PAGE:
You may remember from earlier posts that my imagination has been captured by the Bur Oak acorn. Thanks to Garden Guy’s expertise with the post hole digger, we now have growing in our yard 5 Bur Oak saplings!! So in 15 to 30 years, if all goes well, I’ll have my own crop of 1 1/2″ to 2′ acorns! Yeah! One of the saplings is even from the Virginia Big Tree Bur Oak in Elkton, Virginia.
But there’s more – we also now have two Bald Cypress trees, one of only two types of deciduous conifers. I’ve been fascinated by these trees every since I was delighted to discover one Spring during my college days that the lovely conifer near my dorm had not died. It merely shed its needles for the winter! My sister did a lovely etching of that same tree, as it has a fascinating trunk.
The man who was kind enough to call me about the Elkton Bur Oak, and provide me with saplings, also had a stash of cypress that he was planting that afternoon on his Hanover property.
He also encouraged me to take several European Mountain Ash saplings. I was not familiar with this tree, but he had glowing descriptions of its spring bloom and summer berries. For more info, see http://www.oplin.org/tree/fact%20pages/mountainash_european/mountainash_european.html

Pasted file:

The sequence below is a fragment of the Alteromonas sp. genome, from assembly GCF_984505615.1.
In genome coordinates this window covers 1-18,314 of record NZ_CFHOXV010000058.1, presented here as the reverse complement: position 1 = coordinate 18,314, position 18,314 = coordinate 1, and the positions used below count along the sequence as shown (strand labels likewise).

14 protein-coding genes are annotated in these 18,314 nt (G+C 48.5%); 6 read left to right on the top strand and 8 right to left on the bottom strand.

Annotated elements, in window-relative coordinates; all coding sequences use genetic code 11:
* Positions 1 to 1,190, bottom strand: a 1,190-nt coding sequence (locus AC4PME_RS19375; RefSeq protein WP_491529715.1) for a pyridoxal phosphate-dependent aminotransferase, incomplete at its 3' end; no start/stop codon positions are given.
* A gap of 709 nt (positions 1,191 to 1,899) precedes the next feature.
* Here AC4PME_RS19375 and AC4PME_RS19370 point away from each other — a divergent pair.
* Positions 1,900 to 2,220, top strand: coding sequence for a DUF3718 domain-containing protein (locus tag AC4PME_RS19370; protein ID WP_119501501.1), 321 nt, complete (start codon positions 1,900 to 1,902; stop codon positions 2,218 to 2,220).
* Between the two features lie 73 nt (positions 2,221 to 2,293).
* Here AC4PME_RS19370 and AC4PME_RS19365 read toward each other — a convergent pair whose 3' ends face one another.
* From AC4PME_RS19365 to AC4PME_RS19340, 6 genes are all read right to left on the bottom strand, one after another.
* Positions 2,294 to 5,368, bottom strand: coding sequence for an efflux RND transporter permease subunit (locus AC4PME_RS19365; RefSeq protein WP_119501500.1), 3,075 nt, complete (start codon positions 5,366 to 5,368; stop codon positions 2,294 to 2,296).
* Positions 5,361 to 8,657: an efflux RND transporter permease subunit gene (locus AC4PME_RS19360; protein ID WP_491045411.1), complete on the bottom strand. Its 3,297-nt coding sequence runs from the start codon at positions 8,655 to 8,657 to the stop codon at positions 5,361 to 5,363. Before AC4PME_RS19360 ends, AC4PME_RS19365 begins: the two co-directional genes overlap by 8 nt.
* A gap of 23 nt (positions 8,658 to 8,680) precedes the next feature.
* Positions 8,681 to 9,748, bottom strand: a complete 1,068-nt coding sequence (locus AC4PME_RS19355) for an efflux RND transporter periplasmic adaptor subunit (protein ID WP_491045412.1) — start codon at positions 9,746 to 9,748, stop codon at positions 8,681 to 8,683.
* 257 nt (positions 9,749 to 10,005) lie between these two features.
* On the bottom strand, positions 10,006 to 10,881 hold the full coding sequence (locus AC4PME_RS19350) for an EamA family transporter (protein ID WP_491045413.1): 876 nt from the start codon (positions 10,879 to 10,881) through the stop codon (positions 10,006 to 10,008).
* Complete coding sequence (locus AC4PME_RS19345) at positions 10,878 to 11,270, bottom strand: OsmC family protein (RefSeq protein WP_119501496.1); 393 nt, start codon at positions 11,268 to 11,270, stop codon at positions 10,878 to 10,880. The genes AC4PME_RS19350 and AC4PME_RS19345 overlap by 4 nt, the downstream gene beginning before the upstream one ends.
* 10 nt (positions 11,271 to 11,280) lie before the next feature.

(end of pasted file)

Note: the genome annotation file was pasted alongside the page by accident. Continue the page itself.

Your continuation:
Tree Man stashes the Bur Oak acorns in his freezer over the winter and then plants them in the Spring. The caps just take up space, so he removes them first and hasn’t much use for them. So he gave me a bag full – American Girl Doll hats here we come! I mentioned in passing that I’d also been looking for Long Leaf Pines, as their 18″ pine needles are excellent for decorating the tops of gourd bowls.
Well wouldn’t you know, he had one growning in the back yard along with all his other nursery stock! I’d been so busy looking at his Bur Oaks of various ages, and other plantings, that I’d completely missed the Long Leaf.
So we inspected it as well, and he graciously shared some of his pine tags. He said his tree is almost 40 years old, but it’s rather spindly. That’s because it really perfers a warmer climate than we have here in Richmond. The Long Leaf growns abundantly in South Carolina, Georgia, and points south. It has a very long tap root, and an extended grass stage without branching where it grows very slowly above ground for several years while the roots establish themselves. Then the tree will begin to gain height and branches. For more info see: http://plants.usda.gov/factsheet/pdf/fs_pipa2.pdf